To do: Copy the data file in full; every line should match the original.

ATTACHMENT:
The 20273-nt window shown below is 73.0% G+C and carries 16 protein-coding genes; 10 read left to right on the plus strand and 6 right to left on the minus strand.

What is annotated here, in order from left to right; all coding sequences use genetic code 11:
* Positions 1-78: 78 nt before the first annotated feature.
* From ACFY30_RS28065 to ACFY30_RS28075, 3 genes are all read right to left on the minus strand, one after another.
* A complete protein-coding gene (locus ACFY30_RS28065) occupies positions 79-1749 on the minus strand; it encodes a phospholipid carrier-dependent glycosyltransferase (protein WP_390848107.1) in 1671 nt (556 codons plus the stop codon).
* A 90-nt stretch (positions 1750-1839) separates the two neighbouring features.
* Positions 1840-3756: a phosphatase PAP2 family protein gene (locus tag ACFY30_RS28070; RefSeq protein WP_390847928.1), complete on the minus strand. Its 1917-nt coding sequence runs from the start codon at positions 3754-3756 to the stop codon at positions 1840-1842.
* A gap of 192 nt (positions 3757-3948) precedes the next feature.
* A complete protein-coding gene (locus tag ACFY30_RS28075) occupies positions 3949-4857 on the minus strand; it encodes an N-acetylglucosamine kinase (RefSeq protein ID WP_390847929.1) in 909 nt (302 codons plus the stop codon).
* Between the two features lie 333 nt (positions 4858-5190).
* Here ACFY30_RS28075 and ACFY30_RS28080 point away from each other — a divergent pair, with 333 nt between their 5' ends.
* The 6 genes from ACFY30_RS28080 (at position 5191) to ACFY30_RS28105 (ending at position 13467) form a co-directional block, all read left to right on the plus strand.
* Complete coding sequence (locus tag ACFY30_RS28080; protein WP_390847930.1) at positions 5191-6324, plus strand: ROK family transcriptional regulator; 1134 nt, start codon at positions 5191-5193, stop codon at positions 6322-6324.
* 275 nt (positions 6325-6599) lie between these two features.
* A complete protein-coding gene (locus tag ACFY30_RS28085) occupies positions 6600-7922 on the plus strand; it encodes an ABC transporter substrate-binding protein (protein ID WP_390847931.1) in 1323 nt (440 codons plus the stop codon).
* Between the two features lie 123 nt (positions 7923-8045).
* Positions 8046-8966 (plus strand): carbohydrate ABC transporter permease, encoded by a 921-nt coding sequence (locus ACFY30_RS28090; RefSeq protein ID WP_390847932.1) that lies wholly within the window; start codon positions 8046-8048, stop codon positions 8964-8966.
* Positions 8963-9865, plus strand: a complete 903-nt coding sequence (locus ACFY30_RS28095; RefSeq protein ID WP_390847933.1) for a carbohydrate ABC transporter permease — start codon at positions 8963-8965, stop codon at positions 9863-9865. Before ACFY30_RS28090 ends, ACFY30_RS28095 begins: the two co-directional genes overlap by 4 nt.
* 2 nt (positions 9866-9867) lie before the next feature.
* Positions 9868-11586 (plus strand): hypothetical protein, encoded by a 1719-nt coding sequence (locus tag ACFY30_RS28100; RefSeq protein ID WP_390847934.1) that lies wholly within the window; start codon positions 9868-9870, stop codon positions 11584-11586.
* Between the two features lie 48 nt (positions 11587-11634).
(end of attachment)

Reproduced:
The 20273-nt window shown below is 73.0% G+C and carries 16 protein-coding genes; 10 read left to right on the plus strand and 6 right to left on the minus strand.

What is annotated here, in order from left to right; all coding sequences use genetic code 11:
* Positions 1-78: 78 nt before the first annotated feature.
* From ACFY30_RS28065 to ACFY30_RS28075, 3 genes are all read right to left on the minus strand, one after another.
* A complete protein-coding gene (locus ACFY30_RS28065) occupies positions 79-1749 on the minus strand; it encodes a phospholipid carrier-dependent glycosyltransferase (protein WP_390848107.1) in 1671 nt (556 codons plus the stop codon).
* A 90-nt stretch (positions 1750-1839) separates the two neighbouring features.
* Positions 1840-3756: a phosphatase PAP2 family protein gene (locus tag ACFY30_RS28070; RefSeq protein WP_390847928.1), complete on the minus strand. Its 1917-nt coding sequence runs from the start codon at positions 3754-3756 to the stop codon at positions 1840-1842.
* A gap of 192 nt (positions 3757-3948) precedes the next feature.
* A complete protein-coding gene (locus tag ACFY30_RS28075) occupies positions 3949-4857 on the minus strand; it encodes an N-acetylglucosamine kinase (RefSeq protein ID WP_390847929.1) in 909 nt (302 codons plus the stop codon).
* Between the two features lie 333 nt (positions 4858-5190).
* Here ACFY30_RS28075 and ACFY30_RS28080 point away from each other — a divergent pair, with 333 nt between their 5' ends.
* The 6 genes from ACFY30_RS28080 (at position 5191) to ACFY30_RS28105 (ending at position 13467) form a co-directional block, all read left to right on the plus strand.
* Complete coding sequence (locus tag ACFY30_RS28080; protein WP_390847930.1) at positions 5191-6324, plus strand: ROK family transcriptional regulator; 1134 nt, start codon at positions 5191-5193, stop codon at positions 6322-6324.
* 275 nt (positions 6325-6599) lie between these two features.
* A complete protein-coding gene (locus tag ACFY30_RS28085) occupies positions 6600-7922 on the plus strand; it encodes an ABC transporter substrate-binding protein (protein ID WP_390847931.1) in 1323 nt (440 codons plus the stop codon).
* Between the two features lie 123 nt (positions 7923-8045).
* Positions 8046-8966 (plus strand): carbohydrate ABC transporter permease, encoded by a 921-nt coding sequence (locus ACFY30_RS28090; RefSeq protein ID WP_390847932.1) that lies wholly within the window; start codon positions 8046-8048, stop codon positions 8964-8966.
* Positions 8963-9865, plus strand: a complete 903-nt coding sequence (locus ACFY30_RS28095; RefSeq protein ID WP_390847933.1) for a carbohydrate ABC transporter permease — start codon at positions 8963-8965, stop codon at positions 9863-9865. Before ACFY30_RS28090 ends, ACFY30_RS28095 begins: the two co-directional genes overlap by 4 nt.
* 2 nt (positions 9866-9867) lie before the next feature.
* Positions 9868-11586 (plus strand): hypothetical protein, encoded by a 1719-nt coding sequence (locus tag ACFY30_RS28100; RefSeq protein ID WP_390847934.1) that lies wholly within the window; start codon positions 9868-9870, stop codon positions 11584-11586.
* Between the two features lie 48 nt (positions 11587-11634).